On May 27, 1991, Electronic released their self-titled debut album, an LP which brought together the lead singer of New Order, the guitarist for The Smiths, and one of the Pet Shop Boys to produce some of the catchiest “college rock” of the ‘90s.
Picture it: the British music scene, 1989.
Johnny Marr is two years out of The Smiths and enjoying the opportunity to play with a variety of different artists, including Bryan Ferry, the Pretenders, Talking Heads, and The The.
New Order has milked three singles out of their latest album, Technique, putting Bernard Sumner in a position to contemplate doing a solo album.
The Pet Shop Boys are post-Introspective but pre-Behavior, thereby giving Neil Tennant a bit of downtime.
When Sumner realized that you tend to be rather solo when working on a solo album, he decided to call Marr - who he’d first met in 1984 during a Quando Quango session - and ask if he’d up for helping him put something together. As to Tennant’s involvement, it’s been said he found his way in after Factory Records artist Mark Farrow told him about the collaboration between Sumner and Marr and found it intriguing enough to reach out to them about chiming in.
But, hey, why should we rely on phrases like ‘it’s been said” when we can just go straight to the Marr’s mouth and find out from the aforementioned guitarist himself how Electronic initially came into existence and recorded “Getting Away with It”?
Take it away, Johnny...
“Getting Away with It" happened because Pet Shop Boys and Bernard and I had some mutual friends. And the word kind of got around that Bernard was doing something aside from New Order, and he was doing it with me. And then Neil and Chris [Lowe, a.k.a. the other Pet Shop Boy] have always been very creative collaborators with, you know, Dusty [Springfield] and Liza Minelli and [David] Bowie - and we just kind of got put together, really, by friends on a social basis. But Bernard and I had been feverishly concocting ideas and ideas. And then we made this plan.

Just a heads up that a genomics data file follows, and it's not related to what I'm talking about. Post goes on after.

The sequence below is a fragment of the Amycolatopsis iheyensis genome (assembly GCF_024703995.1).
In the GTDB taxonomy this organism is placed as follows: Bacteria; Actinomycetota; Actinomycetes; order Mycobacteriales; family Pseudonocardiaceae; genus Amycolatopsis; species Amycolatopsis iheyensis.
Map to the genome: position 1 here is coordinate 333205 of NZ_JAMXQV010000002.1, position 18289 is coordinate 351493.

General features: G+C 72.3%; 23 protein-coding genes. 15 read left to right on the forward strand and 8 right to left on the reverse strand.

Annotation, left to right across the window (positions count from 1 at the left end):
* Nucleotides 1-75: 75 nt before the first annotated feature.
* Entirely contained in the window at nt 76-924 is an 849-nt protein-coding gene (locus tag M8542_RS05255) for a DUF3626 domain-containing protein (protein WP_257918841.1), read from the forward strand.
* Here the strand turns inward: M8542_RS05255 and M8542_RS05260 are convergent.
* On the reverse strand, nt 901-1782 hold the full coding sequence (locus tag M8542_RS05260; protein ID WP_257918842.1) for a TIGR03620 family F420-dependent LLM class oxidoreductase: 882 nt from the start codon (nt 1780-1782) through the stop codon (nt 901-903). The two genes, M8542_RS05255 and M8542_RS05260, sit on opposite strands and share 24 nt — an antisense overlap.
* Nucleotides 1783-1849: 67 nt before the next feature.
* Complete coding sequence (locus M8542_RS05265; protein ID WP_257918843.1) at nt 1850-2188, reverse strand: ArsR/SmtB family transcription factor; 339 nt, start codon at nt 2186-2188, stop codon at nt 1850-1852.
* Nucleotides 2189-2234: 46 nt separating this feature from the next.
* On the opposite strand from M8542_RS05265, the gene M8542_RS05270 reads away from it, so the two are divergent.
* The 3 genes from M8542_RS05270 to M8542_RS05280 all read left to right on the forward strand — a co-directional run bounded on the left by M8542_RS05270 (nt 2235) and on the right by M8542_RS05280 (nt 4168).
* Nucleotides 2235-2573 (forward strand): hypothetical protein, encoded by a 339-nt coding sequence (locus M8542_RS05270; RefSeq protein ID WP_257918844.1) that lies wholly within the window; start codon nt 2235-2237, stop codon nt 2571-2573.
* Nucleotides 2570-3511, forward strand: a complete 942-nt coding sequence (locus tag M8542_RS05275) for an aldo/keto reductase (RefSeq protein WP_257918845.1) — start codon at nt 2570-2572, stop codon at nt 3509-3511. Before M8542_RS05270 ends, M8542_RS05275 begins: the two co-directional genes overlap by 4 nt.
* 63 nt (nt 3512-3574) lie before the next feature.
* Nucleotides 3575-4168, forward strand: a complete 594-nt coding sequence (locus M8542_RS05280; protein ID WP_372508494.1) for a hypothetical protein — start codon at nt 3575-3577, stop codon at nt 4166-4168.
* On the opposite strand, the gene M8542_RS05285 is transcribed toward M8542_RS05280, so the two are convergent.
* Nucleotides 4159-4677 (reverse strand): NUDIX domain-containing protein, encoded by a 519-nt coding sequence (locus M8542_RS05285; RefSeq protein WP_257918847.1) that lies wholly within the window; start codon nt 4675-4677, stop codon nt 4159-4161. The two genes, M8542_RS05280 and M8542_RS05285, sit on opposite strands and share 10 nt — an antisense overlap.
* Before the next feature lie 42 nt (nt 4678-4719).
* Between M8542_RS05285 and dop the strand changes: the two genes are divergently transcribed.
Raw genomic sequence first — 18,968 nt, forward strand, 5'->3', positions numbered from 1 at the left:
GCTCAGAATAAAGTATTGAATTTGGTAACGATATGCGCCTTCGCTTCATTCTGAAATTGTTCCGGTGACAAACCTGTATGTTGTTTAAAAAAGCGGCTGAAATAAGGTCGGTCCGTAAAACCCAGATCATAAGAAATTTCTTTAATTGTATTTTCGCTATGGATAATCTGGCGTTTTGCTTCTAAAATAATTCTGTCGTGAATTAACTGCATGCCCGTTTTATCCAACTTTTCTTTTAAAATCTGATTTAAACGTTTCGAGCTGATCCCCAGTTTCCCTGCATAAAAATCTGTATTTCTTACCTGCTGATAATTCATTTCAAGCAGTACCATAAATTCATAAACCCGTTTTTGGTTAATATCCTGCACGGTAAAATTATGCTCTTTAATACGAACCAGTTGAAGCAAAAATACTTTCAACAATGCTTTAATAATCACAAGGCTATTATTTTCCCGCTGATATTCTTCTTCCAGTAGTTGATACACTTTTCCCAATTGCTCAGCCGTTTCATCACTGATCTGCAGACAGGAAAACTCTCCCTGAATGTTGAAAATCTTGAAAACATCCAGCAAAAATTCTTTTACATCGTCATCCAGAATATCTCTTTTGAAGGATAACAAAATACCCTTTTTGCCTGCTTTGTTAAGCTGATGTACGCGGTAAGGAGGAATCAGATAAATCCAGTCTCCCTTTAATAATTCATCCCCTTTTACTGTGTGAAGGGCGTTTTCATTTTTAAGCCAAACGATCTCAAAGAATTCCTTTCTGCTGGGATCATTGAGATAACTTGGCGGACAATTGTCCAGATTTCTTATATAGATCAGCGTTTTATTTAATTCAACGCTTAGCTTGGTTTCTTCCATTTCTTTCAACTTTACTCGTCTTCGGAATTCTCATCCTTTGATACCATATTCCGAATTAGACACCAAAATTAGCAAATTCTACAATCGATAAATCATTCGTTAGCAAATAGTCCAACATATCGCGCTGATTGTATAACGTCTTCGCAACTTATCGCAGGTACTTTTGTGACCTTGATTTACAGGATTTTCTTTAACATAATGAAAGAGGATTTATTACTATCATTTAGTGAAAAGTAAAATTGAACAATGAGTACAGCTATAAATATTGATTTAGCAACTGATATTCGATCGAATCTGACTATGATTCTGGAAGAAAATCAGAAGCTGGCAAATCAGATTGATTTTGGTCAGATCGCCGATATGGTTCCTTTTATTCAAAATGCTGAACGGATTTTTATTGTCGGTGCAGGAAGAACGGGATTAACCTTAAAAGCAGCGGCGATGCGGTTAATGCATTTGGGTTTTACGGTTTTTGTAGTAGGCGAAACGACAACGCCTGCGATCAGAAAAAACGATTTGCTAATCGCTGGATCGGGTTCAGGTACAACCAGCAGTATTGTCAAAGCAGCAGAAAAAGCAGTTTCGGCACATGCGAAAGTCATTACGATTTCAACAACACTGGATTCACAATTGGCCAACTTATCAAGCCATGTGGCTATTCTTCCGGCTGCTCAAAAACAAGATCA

Neil and Chris had plans to come up and go to the Haçienda for the first time. And Bernard and I were working out of the bedroom of my house at first, and then I built a more elaborate studio in my house. And I’ve always tried to arrive at any kind of collaboration not empty-handed. Still, to this day, I try to come a little bit prepared. So either the day before Neil and Chris arrived - or I think probably the day they arrived, on the Saturday afternoon, I went in the studio and wrote. We needed have something to start with, so I wrote the chorus, this chunk of music, which was the instrumental of what turned out to be "Getting Away With It."
So I had the chords and the topline, and David Palmer was also living at my house at that time - he was in The The with me, he was most known for being in ABC, a really cool, amazing musician. So David programmed the drums. This was in the afternoon when Neil and Chris were coming up. So when they arrived, I had this kind of chunk of music going round and round, which became the chorus of "Getting Away with It." I think Neil very quickly had the lyrical hook, and he was going to go away and write the words. So within probably about 20 minutes, we started working on it. And then Bernard came up with the verse chords, and I remember Chris doing the bassline, and then Neil arranging it, saying, "This but should around that bit twice," and so all four of us just really kind of got in with the ingredients and we had this backing track. And then we all went out to the Haçienda, as you as do. And the next day we reconvened at some point in the afternoon wrote a second song together, "The Patience of a Saint.”